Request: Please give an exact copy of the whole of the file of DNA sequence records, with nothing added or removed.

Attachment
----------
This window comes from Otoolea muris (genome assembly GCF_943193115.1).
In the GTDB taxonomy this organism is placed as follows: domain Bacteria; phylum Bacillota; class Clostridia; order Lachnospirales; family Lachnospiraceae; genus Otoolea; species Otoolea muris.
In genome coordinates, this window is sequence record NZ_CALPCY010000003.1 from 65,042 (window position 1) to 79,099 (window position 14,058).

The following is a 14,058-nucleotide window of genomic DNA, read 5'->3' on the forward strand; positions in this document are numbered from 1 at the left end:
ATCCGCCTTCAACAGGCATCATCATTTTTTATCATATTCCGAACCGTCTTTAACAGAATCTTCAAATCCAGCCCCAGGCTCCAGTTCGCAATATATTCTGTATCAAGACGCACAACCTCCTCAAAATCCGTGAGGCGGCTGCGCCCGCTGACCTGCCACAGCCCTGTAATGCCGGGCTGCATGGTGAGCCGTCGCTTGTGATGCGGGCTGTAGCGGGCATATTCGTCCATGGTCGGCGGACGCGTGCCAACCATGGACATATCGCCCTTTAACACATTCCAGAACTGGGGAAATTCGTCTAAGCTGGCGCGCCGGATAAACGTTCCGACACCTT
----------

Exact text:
This window comes from Otoolea muris (genome assembly GCF_943193115.1).
In the GTDB taxonomy this organism is placed as follows: domain Bacteria; phylum Bacillota; class Clostridia; order Lachnospirales; family Lachnospiraceae; genus Otoolea; species Otoolea muris.
In genome coordinates, this window is sequence record NZ_CALPCY010000003.1 from 65,042 (window position 1) to 79,099 (window position 14,058).

The following is a 14,058-nucleotide window of genomic DNA, read 5'->3' on the forward strand; positions in this document are numbered from 1 at the left end:
ATCCGCCTTCAACAGGCATCATCATTTTTTATCATATTCCGAACCGTCTTTAACAGAATCTTCAAATCCAGCCCCAGGCTCCAGTTCGCAATATATTCTGTATCAAGACGCACAACCTCCTCAAAATCCGTGAGGCGGCTGCGCCCGCTGACCTGCCACAGCCCTGTAATGCCGGGCTGCATGGTGAGCCGTCGCTTGTGATGCGGGCTGTAGCGGGCATATTCGTCCATGGTCGGCGGACGCGTGCCAACCATGGACATATCGCCCTTTAACACATTCCAGAACTGGGGAAATTCGTCTAAGCTGGCGCGCCGGATAAACGTTCCGACACCTT